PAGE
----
In some instances, it is desirable to "print" your digital image to film. The device used for this purpose is known as a film recorder.
The concept is quite simple. A film recorder is a box (housing) that has a CRT panel at one end and a camera at the other end. The camera simply photographs the image that is produced by the CRT panel at the opposite end of the housing. The cameras used range from 35mm to 4" x 5", depending on the required output.
Some older or less expensive film recorders have quality problems. These quality problems are most noticeable at the edges of the film's frame. The two most common problems are light falloff (image fade), sharpness degradation, or distortion.
Film recorders are sold with various resolutions. The most common ones are known as 4K and 8K. This specification refers to the lines of resolution along the long axis of the film being exposed.
A 4K film recorder is capable of creating 4,096 lines of resolution (4 x 1,024) along the long axis of the film being exposed. For 35mm, this means that the image would be 2,731 lines x 4,096 lines since 35mm format has a 1:1.5 aspect ratio. The result is 2,891 lines of resolution per inch (4,096 lines divided by 1.417").
If you attach a 6x9 (medium format) film back to the same 4K film recorder, the 4,096 lines of resolution along the long axis still applies. The image would be 2,731 lines x 4,096 lines. The difference is that since the film format is larger, the lines per inch will reduce. In this case, the lines per inch drops to 1,156 lines per inch (4,096 lines divided by 3.543"). However, the lines of resolution is proportionate to the film size, therefore the reduced lines per inch of larger format film is offset by the reduction of necessary magnification and/or enlargement to utilize the film. The net result is the same amount of resolution in either case.
Since film is capable of resolving more than 1,156 lines of resolution per inch, it is beneficial to send medium and large format film more information, if possible. In order to do this, you need a higher resolution film recorder.
An 8K film recorder is capable of creating 8,192 lines of resolution (8 x 1,024) along the long axis of the film being exposed. All resulting calculations are simply double that of a 4K film recorder, therefore a 6x9 negative would now boast 2,312 lines of resolution per inch, which is more appropriate for film.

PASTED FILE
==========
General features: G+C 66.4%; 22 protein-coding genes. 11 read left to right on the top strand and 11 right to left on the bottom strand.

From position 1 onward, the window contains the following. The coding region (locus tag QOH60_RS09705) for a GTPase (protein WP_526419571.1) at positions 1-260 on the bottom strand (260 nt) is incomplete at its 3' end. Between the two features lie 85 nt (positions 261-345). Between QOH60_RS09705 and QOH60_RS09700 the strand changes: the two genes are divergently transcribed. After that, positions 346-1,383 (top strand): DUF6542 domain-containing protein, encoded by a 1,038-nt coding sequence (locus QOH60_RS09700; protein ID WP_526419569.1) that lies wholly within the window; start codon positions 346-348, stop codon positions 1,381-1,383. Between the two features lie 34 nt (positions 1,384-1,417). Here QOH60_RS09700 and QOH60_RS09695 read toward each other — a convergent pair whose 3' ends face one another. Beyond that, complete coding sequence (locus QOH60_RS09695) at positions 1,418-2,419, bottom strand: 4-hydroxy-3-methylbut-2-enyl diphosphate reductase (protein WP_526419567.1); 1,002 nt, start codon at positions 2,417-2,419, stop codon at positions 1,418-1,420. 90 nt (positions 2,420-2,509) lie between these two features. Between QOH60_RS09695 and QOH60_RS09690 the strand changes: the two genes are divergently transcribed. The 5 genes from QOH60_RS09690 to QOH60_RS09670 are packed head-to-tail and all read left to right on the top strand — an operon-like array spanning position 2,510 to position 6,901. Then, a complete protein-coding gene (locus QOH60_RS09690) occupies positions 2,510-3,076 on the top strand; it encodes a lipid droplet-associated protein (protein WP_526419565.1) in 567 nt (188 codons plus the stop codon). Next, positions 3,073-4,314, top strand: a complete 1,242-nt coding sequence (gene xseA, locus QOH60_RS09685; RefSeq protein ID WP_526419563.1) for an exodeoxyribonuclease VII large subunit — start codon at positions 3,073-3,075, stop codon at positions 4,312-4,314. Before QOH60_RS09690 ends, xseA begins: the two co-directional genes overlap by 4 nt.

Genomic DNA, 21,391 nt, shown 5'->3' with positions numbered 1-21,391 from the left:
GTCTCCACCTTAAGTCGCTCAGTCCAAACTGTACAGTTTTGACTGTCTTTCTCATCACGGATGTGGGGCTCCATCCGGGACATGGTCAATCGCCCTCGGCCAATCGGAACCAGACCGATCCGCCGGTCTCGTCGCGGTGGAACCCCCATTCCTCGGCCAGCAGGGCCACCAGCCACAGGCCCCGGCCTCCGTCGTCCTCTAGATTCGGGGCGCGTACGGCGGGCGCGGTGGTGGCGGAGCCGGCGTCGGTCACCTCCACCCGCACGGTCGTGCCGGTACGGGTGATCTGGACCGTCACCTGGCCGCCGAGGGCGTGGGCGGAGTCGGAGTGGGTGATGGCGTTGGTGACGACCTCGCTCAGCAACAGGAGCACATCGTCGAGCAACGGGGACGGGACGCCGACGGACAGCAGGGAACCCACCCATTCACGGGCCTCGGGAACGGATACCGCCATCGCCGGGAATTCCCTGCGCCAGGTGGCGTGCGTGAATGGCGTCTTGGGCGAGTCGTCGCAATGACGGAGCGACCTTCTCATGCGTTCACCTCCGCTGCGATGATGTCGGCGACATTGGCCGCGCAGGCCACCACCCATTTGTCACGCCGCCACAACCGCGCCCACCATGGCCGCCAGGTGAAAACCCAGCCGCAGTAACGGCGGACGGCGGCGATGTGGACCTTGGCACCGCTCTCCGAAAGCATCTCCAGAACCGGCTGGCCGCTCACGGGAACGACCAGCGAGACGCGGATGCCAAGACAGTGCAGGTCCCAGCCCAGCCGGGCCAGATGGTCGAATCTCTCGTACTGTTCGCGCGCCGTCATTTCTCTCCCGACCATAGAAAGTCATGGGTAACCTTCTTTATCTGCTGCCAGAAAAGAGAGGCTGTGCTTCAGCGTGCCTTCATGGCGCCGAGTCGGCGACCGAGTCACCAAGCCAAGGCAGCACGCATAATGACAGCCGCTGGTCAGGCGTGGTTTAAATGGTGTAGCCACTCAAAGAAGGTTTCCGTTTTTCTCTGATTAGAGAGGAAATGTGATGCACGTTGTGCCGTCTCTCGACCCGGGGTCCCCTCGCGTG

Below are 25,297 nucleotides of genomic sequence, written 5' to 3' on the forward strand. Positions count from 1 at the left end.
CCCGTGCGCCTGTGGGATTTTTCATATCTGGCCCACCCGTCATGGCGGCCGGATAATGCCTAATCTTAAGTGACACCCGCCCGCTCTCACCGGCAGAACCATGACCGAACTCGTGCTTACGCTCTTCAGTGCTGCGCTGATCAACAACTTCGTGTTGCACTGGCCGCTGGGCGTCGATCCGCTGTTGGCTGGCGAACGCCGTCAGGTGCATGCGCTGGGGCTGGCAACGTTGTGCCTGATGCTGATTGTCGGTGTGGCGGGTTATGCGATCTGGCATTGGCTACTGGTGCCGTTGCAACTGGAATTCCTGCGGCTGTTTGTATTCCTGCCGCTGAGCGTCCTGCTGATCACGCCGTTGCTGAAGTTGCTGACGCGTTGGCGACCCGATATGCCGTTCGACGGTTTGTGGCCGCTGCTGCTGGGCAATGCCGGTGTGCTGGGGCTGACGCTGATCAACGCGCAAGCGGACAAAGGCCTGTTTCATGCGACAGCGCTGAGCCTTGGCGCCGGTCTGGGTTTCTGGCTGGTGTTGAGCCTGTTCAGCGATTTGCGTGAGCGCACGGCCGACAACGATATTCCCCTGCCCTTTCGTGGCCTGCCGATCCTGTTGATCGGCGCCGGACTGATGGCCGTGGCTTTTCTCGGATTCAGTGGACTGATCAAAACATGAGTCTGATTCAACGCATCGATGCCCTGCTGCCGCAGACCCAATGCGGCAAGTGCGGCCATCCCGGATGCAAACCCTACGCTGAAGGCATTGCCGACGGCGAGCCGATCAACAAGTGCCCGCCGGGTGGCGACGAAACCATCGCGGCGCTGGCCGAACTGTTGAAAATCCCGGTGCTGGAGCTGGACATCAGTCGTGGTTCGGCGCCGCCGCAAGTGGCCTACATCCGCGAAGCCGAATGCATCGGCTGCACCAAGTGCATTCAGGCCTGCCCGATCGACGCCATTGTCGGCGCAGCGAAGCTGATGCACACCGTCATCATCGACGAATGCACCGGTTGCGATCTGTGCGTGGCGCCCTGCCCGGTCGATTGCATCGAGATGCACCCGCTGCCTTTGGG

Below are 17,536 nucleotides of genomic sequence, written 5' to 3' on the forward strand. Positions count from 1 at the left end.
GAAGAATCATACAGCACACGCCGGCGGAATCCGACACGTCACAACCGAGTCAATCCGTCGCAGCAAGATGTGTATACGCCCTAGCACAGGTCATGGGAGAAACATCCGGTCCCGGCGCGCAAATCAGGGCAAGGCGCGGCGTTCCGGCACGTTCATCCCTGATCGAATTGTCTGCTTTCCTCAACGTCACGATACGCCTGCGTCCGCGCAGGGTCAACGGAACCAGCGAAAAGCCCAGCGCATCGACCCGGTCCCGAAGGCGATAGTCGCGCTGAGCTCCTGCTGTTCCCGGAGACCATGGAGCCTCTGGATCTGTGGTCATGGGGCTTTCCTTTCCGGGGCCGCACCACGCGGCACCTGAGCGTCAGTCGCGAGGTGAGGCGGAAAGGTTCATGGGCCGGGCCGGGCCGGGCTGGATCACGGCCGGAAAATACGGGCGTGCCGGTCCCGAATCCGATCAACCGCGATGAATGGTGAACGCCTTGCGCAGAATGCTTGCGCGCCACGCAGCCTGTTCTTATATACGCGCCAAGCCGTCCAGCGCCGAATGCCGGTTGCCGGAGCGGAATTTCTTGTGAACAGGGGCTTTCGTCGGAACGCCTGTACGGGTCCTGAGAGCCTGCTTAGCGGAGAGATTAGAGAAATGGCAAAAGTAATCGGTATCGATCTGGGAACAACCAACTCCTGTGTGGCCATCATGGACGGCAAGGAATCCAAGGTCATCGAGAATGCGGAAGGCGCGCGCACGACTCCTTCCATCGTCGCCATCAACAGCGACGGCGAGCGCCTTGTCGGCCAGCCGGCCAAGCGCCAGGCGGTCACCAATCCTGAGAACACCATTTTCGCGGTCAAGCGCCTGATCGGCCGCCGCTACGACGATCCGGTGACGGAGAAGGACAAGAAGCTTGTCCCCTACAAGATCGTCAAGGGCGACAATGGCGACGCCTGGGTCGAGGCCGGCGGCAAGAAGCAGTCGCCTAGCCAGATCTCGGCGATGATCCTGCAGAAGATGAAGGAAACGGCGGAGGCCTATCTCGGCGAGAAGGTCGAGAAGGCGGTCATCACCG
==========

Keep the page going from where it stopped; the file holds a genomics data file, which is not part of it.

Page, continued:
In order to attain the full available resolution of a film recorder, it is necessary to send it a file with enough information. The optimum file sizes for an 8K film recorder are calculated as follows:
For 35mm and 6x9, 8,192 (horizontal) x 5,461 (vertical) x 3 (colors - RGB) = 128MB
For 6x6, 8,192 x 8,192 x 3 = 192MB
For 4" x 5", 6,554 x 8,192 x 3 = 154MB
The above file sizes are based on the input image's aspect ratio matching the output (film's) aspect ratio. The pixel array of the input image should match the lines of resolution of the film format. For example, when making a 6x9 negative, the image that you send the film recorder should be 8,192 pixels x 5,461 pixels to get a full 8K output. If you compromise this requirement, the film recorder may not create a full 8K image since some film recorders do not interpolate the image. Therefore, if you send a 2,731 pixel x 4,096 pixel image (32MB) to an 8K film recorder, the result will be a 4K output. The image will still fill the output film's frame, but the film's image will have a lower resolution (lines per inch).
If you scan a 35mm negative with a 2,800ppi film scanner, the result is a 3,969 pixel x 2,646 pixel image, therefore if you send that image to a film recorder, a 3.9K output would result.
If you scan a 8" x 12" photograph on a flatbed scanner at 600ppi, the result is a 7,200 pixel x 4,800 pixel image, therefore if you send that image to an 8K film recorder, a 7K output would result.
It should be noted that it is not necessary to make a negative in order to print your digital files, even if RA-4 (traditional photographic process) prints are desired. Kodak's "Pegasus" printer makes RA-4 prints from digital files. Durst's "Lambda" printer also produces RA-4 prints from digital files. The cost of the equipment limits the ownership and use of these printers to commercial businesses.
There are other options, as well. Fuji's "Pictrography" line of printers produces photographic quality prints from digital files. Kodak (and others) utilizes Dye-Sublimation technology to produce photographic quality prints from digital files. These printers range from$5,000 to $20,000 which is more affordable compared to the RA-4 options. However, the cost per print is over 10X higher than RA-4 prints.
And, of course, there is simple Ink Jet technology which, when properly utilized and printed on the appropriate paper, produces near photographic results. The cost of the equipment, price per print, and diversified usage makes this a very viable option for most consumers. One of the primary concerns with ink jet prints is longevity. Ink jet prints fade quickly compared to RA-4, Pictrography, or Dye-Sublimation prints. They are also quite susceptible to smudging, smearing or similar damage.